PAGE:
The most time consuming task of the trip is the planning. It is suggested that planning is started at least a year before the intended departure date. Our planning started way more than a year ago when Kirk started looking for the ultimate vehicle for the trip.

Vehicle choice and preparations will no doubt take up most of the planning and in fact will cost the most too. But before you start researching the vehicle and modifications, it is worth having a very good idea of the route you plan to take and what you would like to experience while travelling the tens of thousands of miles, both in developed areas and those less visited.

A very good book to start with is Bradt's Africa Overland guide, currently in the 4th edition. We started with the 3rd edition years ago but then purchased the update. This guide is great to get a feel of the more common routes through Africa and caters for 4X4, motorcycle, bicycle and truck adventures. It covers topics from planning to individual countries while on the road. There is a new updated version of this book which went on sale in May 2009.

Paul from Footloose 4X4 is a great source of information as he has done a load of travelling but he is also updated with news and info from overlanders who he helped while they were preparing for their trips. I was also introduced to Tom Sheppard's Vehicle-dependent Expedition Guide which is published and distributed by Desert Winds Publishing, owned by Tom. He personally responded to enquiries made and provided the guide at a price which was 20% of the cost of the book sold on Amazon etc. This guide is the bible of overland and expedition preparation so grab a copy from Tom directly and start your planning with a very well written and extensive guide.

Weather conditions in certain countries covered en route and their respective rainy seasons are by far the biggest natural factors which will influence your route. We compiled a schedule which covered the countries and their applicable rain seasons with an expected timeline for our route to ensure we missed the heavy season in central and eastern Africa. Click here for an animated view of Africa's annual rainfall.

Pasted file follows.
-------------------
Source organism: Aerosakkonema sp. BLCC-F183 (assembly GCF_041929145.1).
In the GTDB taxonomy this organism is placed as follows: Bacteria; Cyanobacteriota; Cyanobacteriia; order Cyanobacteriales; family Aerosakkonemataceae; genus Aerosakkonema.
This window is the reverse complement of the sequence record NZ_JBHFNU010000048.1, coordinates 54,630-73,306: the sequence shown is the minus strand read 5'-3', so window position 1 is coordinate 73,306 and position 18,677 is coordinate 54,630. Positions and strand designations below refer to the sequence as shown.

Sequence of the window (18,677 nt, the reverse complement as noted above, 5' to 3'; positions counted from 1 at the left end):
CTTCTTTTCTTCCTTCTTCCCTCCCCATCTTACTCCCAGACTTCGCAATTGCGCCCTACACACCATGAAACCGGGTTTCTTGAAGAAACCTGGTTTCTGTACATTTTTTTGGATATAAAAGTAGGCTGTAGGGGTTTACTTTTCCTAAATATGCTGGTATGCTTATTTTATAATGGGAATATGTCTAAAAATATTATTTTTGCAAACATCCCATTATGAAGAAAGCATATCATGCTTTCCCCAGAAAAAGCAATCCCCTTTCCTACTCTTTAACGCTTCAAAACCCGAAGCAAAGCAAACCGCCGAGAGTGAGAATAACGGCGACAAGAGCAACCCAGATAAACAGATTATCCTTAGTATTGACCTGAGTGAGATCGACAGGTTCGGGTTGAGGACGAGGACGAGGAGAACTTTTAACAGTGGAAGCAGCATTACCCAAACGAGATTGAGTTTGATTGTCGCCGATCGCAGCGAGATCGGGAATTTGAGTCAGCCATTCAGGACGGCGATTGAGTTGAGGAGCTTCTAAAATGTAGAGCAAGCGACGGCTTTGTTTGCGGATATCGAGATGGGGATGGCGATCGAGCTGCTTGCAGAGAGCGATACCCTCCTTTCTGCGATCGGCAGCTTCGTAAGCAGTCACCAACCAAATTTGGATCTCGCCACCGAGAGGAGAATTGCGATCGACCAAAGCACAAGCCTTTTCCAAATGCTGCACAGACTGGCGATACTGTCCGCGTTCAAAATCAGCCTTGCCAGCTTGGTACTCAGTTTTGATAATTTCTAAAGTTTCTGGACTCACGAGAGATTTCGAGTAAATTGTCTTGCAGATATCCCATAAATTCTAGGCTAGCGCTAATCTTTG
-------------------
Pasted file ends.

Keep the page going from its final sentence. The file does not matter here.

Maps and country guides are essential for planning. Lonely Planet's guides are very useful but may lack the detail required specific to overland travel. However, all the regional and country guides give great overviews of key attractions and all the county insights needed by the intrepid traveler. These are all available at Stanfords along with pretty much every other reference material you may need. We picked up the Michelin series of maps for Africa from Stanfords too and a large laminated topographical map of Africa to plan our expected route.

While in South Africa we managed to find a comprehensive Africa Road Atlas and recently released, up to date high scaled maps from Map Studio. Map Studio are one of the major producers and distributors of maps of Africa and specific African countries. Another useful map source is InfoMap or IMAP. These are distributed by 4XForum, a leading South African forum for overland trips. Andrew St.Pierre White is a very well known 4X4 expert in Southern Africa and he started this forum as an education medium. Worth getting hold of his books and DVD's too.

The best source for information is no doubt the web. Sites like for a central repository of web sites compiled by other overland travelers, for detailed Sahara overland travel including Chris Scott's comprehensive book and updates and, which is a motorcycle forum web site but covers many country specific topics useful for all transport types. Researching and reading other travelers' experiences add the most value and keep you up to date. Google Earth is an awesome online tool that now includes Tracks 4 Africa so there is an abundance of road and facility detail. Click on this T4A on Google Earth setup link and follow the instructions.

Medical preparation is very important. We attended the St Johns Ambulance Activity First Aid course which covers adequate first aid. We compiled three first aid kits, one emergency use, the second to store antibiotics and all prescription medical supplies and the third as an every day use and to take on treks and other outings when away from the vehicle.

Visa requirements could add a very large cost to your trip if not planned correctly. We spent a fair bit of time researching visa and consulate/embassy details for every country we are visiting, including calling embassies around the world to make sure we got our facts straight. It was often a laugh as often the employees at the embassies could never understand who in their right minds would want to drive from the UK through Africa all the way to South Africa so it was difficult to maintain a level of seriousness when discussing the requirements. Again, real overlanders' experiences are the best source of info but our visa and consulate/embassy schedule may save a few hours of research.

Fuel is the single largest 'on the road' cost. A useful bit of information is to know the relative fuel costs in each country to capitalise on cheap fuel and the extra 170 liter tank being filled where fuel is cheapest. This fuel schedule helps keep a relative cost of fuel in each country so we will know where to save a few Dollars here and there.


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